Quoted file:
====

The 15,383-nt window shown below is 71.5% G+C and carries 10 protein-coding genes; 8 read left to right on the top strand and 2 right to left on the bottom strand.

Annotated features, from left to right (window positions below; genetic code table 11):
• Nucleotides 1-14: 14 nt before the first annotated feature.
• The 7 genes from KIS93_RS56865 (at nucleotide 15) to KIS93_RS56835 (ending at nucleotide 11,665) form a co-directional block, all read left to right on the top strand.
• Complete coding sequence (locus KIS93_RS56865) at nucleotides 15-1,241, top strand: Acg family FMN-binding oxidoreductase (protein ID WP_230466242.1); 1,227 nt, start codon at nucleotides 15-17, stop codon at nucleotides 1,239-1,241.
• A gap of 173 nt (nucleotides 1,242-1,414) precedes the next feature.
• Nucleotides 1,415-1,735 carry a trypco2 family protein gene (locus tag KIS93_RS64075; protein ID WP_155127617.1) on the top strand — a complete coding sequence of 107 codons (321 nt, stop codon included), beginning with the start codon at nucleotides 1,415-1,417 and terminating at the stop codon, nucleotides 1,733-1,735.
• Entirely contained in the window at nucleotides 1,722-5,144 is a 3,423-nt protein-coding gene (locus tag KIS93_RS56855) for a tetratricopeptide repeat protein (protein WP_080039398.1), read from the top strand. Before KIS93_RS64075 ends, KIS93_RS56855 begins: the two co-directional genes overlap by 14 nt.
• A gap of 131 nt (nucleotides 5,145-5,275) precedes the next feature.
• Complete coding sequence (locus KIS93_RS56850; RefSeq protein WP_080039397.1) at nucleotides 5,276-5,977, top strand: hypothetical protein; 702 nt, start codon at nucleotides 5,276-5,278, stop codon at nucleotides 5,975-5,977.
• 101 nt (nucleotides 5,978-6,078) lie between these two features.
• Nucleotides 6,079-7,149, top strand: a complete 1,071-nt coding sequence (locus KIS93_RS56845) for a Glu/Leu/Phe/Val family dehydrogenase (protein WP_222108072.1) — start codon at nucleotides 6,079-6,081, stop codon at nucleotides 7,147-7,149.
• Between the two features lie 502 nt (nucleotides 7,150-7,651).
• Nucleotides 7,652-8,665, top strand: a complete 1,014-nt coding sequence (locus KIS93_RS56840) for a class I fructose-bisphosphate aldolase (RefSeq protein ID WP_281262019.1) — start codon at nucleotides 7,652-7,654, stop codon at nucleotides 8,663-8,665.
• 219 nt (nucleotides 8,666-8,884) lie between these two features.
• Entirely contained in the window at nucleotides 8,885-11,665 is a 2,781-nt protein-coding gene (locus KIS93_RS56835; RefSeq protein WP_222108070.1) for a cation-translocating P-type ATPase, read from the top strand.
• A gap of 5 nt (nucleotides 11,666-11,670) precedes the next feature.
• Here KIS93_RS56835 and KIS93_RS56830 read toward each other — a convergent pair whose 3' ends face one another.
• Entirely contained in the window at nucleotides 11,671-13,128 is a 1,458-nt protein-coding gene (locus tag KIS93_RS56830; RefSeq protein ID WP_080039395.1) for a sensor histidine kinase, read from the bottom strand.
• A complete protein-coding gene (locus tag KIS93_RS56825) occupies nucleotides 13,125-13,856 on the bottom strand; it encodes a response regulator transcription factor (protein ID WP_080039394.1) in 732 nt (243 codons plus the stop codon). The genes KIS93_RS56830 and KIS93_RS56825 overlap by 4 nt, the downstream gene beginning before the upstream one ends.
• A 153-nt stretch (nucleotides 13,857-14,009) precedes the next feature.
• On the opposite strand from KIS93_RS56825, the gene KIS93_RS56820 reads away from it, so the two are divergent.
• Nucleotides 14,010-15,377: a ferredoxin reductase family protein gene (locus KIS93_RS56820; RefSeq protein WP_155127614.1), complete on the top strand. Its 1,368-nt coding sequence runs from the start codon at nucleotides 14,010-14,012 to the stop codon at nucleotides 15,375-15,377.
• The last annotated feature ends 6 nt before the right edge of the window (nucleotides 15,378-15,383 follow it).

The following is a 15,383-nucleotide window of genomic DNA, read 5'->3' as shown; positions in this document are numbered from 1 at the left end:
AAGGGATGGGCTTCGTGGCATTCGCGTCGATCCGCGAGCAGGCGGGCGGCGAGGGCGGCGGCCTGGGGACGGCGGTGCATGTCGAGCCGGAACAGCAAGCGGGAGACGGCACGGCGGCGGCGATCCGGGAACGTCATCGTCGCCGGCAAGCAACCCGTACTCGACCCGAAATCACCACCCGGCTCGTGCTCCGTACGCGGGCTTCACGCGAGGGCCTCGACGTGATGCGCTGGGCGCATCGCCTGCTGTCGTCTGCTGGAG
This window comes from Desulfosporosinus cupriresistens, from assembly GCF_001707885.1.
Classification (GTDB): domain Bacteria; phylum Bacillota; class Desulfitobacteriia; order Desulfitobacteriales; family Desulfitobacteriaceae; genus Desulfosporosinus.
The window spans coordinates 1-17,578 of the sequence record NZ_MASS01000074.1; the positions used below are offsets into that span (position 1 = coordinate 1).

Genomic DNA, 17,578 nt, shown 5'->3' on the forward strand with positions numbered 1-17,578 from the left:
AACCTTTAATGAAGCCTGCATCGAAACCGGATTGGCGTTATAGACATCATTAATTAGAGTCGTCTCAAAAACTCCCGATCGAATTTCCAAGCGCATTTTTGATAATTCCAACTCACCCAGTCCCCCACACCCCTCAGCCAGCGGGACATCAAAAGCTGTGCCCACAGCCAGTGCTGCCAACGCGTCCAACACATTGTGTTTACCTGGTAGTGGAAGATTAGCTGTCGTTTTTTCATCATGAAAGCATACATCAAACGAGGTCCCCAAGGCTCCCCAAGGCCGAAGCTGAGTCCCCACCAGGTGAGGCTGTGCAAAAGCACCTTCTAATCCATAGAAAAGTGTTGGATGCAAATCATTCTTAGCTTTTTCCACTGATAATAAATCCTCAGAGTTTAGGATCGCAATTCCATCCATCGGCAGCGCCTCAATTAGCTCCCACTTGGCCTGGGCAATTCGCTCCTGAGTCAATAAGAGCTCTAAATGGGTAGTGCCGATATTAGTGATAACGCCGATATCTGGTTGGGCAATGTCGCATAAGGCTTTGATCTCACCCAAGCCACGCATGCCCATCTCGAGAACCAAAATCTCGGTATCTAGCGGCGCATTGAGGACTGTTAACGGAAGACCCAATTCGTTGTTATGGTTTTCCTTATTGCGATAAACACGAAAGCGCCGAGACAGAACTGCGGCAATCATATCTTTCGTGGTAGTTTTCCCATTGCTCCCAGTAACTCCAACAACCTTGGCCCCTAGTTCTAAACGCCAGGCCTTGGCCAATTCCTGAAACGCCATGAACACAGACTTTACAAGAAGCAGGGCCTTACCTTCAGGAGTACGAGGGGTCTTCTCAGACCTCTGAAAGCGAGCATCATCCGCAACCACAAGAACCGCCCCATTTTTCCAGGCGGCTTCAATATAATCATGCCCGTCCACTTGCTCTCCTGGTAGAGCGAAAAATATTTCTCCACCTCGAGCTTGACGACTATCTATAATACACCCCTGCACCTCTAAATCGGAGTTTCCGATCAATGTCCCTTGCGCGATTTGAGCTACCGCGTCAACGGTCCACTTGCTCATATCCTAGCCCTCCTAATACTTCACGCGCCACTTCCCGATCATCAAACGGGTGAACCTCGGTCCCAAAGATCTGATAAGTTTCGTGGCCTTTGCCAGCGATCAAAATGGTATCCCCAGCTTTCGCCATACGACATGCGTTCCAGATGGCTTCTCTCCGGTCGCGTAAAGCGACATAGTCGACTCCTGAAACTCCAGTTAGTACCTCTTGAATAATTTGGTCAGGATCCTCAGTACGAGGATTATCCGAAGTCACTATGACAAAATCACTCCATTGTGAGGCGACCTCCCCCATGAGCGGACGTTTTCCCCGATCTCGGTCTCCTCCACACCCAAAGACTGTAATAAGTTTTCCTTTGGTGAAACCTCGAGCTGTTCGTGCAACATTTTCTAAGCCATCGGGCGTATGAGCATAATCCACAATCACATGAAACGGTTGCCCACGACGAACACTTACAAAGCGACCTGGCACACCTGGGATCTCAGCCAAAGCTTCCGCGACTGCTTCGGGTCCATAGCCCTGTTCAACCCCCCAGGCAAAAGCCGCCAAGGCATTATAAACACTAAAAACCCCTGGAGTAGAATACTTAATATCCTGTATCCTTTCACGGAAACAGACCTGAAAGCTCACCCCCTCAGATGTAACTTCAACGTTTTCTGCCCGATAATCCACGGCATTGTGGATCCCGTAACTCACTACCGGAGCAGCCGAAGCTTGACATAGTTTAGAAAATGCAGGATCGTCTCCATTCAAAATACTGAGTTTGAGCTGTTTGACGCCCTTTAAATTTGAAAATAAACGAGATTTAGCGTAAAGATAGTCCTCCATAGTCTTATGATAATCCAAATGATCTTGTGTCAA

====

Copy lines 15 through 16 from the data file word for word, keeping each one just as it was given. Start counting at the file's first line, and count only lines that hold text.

• 219 nt (nucleotides 8,666-8,884) lie between these two features.
• Entirely contained in the window at nucleotides 8,885-11,665 is a 2,781-nt protein-coding gene (locus KIS93_RS56835; RefSeq protein WP_222108070.1) for a cation-translocating P-type ATPase, read from the top strand.